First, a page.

Clutches are prone to routine beatings and need to be checked and maintained on a regular basis. Clutch parts wear at different rates depending on the rider’s style and riding conditions. Here are a few basic tips that anyone with a torque wrench can easily handle.
1. Let’s look under the hood: Start by either draining the engine oil, or laying the bike on its side (if you prefer to change the oil after working on the clutch). Drop the rear brake pedal by removing the allen screw holding it in place. Remove the clutch cover bolts and pop the clutch cover off. Careful not to damage the gasket.
2. Remove the center clutch screws and springs. You can now remove the pressure plate and access all the clutch fibers and drive plates.
3. Inspect the clutch fibers and drive plates. The service manual will give you minimum thickness specifications. If the plates are black and visibly shot, play it safe and replace them. The steel drive plates can warp when overheated. Inspect them for warpage by laying them on a flat surface such as a piece of glass.
4. Inspect the clutch basket for notches on the sides of the tangs. A well maintained basket should have smooth tangs. Notched tangs inhibit smooth clutch operation and can keep the clutch from functioning properly. The die cast aluminum baskets wear easily. Investing in a good aftermarket clutch basket will improve clutch feel, extend basket life, and improve oil flow through the clutch. I am a personal fan of the Wiseco baskets since they are forged instead of machined from billet. Forgings are tougher and lighter than billet parts due to grain flow in the material that is aligned to the features of the part. (Read more about changing the clutch basket in the clutch basket article – coming soon.)
5. Inspect the inner clutch for notches on the sides of the drive splines. Like the clutch basket, the inner clutch can become notched after time. If the drive splines are notched badly, replace the inner clutch. The OEM inner clutches are relatively inexpensive, but aftermarket inner clutches like the Hinson will offer the same benefits as an aftermarket clutch basket.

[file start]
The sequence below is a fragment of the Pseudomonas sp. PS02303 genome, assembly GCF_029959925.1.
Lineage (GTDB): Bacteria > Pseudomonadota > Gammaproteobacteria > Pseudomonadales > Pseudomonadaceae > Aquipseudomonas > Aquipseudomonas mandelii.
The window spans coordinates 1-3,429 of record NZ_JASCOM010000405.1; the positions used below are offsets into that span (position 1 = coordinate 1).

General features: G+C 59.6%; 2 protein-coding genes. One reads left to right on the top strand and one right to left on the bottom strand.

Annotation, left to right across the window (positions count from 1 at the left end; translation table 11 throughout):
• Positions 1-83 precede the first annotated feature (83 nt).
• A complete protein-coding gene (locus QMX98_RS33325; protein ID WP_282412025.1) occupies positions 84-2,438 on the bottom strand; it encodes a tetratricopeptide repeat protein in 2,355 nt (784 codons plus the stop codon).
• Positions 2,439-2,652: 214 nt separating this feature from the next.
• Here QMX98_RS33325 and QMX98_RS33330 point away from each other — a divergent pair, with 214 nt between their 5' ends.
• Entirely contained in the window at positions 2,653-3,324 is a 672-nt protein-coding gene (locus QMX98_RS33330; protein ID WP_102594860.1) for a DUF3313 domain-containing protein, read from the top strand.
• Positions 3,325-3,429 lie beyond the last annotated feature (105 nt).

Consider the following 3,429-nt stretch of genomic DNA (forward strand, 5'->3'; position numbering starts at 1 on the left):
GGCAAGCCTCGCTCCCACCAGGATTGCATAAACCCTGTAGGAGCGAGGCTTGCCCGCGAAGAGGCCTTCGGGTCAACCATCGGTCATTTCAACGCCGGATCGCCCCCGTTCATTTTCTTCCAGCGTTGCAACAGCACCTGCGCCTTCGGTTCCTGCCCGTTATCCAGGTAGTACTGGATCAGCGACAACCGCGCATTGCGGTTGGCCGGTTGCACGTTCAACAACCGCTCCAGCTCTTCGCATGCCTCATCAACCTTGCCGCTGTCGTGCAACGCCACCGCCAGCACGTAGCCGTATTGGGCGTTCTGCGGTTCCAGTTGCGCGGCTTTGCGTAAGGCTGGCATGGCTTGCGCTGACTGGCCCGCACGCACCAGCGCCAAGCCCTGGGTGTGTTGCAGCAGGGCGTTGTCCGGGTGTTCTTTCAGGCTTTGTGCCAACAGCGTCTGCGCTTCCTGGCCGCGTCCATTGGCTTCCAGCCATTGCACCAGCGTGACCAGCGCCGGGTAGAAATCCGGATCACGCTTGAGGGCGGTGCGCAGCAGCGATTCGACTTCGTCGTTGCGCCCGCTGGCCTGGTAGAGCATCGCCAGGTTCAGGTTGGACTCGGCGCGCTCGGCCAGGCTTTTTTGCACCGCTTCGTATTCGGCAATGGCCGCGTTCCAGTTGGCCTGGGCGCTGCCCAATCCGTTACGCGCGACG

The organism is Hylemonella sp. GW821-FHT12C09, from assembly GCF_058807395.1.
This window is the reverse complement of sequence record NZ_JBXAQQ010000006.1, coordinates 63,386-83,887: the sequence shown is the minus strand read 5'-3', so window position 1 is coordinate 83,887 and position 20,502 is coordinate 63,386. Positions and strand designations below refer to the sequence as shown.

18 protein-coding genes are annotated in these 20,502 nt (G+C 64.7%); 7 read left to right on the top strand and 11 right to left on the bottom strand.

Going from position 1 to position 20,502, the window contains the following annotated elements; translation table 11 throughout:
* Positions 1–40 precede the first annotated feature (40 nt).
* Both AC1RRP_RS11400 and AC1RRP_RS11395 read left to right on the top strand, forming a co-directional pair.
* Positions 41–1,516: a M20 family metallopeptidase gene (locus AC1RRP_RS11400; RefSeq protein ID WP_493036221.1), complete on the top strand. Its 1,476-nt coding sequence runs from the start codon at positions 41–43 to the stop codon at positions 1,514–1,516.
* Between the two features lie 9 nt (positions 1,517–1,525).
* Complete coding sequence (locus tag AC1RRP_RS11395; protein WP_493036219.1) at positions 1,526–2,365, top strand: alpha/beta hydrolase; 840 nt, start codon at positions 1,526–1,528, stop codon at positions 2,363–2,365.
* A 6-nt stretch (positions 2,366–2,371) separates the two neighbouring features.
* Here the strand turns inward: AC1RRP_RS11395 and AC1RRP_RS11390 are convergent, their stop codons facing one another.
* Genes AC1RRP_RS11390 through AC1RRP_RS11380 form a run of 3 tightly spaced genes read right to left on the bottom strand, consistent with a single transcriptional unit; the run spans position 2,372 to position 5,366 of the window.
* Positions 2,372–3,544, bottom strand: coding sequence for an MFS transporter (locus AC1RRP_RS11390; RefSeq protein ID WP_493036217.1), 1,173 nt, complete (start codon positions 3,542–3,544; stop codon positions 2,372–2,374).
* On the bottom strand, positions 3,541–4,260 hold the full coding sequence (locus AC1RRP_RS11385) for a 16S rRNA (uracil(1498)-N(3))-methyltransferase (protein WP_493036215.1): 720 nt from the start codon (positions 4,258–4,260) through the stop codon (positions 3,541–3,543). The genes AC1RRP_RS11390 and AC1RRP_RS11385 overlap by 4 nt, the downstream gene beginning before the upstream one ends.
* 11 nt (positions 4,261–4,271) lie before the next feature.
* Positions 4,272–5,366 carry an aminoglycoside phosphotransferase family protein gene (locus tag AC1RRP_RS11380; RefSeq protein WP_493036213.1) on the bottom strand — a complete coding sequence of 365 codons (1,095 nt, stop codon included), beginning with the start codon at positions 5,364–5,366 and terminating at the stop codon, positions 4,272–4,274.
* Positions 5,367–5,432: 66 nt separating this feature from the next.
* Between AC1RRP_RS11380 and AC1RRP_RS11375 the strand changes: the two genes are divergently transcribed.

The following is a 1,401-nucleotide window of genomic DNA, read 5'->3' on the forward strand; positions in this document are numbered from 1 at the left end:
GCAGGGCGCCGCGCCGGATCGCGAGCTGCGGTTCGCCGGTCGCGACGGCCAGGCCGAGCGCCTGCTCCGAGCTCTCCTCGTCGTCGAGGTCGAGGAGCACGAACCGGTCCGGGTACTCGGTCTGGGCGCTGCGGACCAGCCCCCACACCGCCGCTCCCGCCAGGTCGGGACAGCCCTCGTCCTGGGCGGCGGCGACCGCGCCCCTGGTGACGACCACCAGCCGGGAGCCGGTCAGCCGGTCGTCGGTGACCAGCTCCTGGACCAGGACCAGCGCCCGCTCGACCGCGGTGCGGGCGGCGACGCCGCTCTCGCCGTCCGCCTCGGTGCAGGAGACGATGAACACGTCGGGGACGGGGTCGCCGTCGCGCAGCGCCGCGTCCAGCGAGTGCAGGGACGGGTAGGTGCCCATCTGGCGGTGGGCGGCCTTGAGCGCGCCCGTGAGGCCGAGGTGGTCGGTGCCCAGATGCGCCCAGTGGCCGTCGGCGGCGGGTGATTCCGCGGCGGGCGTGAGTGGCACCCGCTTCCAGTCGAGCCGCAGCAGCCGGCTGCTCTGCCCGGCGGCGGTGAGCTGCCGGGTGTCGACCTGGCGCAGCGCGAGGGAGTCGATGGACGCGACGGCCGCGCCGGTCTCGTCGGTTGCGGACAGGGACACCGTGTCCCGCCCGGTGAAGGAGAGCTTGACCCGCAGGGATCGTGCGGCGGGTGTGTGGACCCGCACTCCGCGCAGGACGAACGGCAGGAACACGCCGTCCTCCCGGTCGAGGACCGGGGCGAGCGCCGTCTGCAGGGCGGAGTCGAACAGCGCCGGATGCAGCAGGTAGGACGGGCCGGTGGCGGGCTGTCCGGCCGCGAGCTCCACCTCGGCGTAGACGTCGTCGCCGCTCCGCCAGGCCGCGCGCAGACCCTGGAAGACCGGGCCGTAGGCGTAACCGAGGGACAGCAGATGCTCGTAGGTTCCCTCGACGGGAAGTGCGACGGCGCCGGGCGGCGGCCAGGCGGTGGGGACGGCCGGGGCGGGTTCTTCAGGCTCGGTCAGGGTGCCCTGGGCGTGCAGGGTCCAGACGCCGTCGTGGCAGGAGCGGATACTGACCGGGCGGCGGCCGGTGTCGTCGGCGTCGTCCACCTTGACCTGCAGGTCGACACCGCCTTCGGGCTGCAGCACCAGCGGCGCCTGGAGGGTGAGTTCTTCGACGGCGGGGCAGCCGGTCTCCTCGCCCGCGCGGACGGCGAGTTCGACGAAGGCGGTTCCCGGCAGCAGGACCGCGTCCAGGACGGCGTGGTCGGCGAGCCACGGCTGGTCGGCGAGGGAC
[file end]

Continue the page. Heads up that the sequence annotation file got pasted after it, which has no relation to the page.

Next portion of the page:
6. If either the clutch basket or the inner clutch need replaced, you will need to remove the center nut from the transmission shaft that holds the inner clutch in place. An impact wrench works best for removing this nut. However, if you don’t have an impact wrench, you will need a special tool to hold the inner clutch while you remove and install the center nut. DO NOT jam something in-between the inner clutch screw bosses to try and hold it. They WILL break off.
7. Assemble the clutch by first putting the basket on the shaft. MAKE SURE it drops down onto the shaft all the way. There are 2-3 gears that have to line up with the back of the clutch basket, so make sure everything meshes and the basket drops all the way onto the shaft. A splined washer goes on next, and then the inner clutch hub. The retainer washer goes on after the inner clutch, and finally the retainer nut. While holding the inner clutch with the special holding tool, torque the center nut according to the torque spec in the service manual. (I usually snug the nut back on with the impact wrench, but this is NOT recommended, as you run the risk of over torquing and stripping the nut/shaft.)
8. Soak the new clutch plates in oil and then install them into the clutch. Always start with a fiber, and then alternate steel, fiber, steel, fiber, until you end with the last fiber. The clutch plates should stack up to about the same height as the top of the clutch basket.
9. Return the lifting post to its proper location in the end of the transmission shaft. Then install the pressure plate, followed by the clutch springs and bolts. Torque the spring bolts to the proper specification.
10. Install the clutch cover and torque the bolts to the proper spec. Lastly, install the brake pedal.
11. Ensuring the clutch cable is adjusted properly can have a large effect on the life span and operation of the clutch. The general rule is a “nickel’s” worth of play at the lever.
Maintaining a clutch is not very complicated, but can have huge benefits to ensuring your ride or race is fun and trouble free. Torquing all the bolts according to the specs in the service manual is the most important step. Buy a good torque wrench and go for it!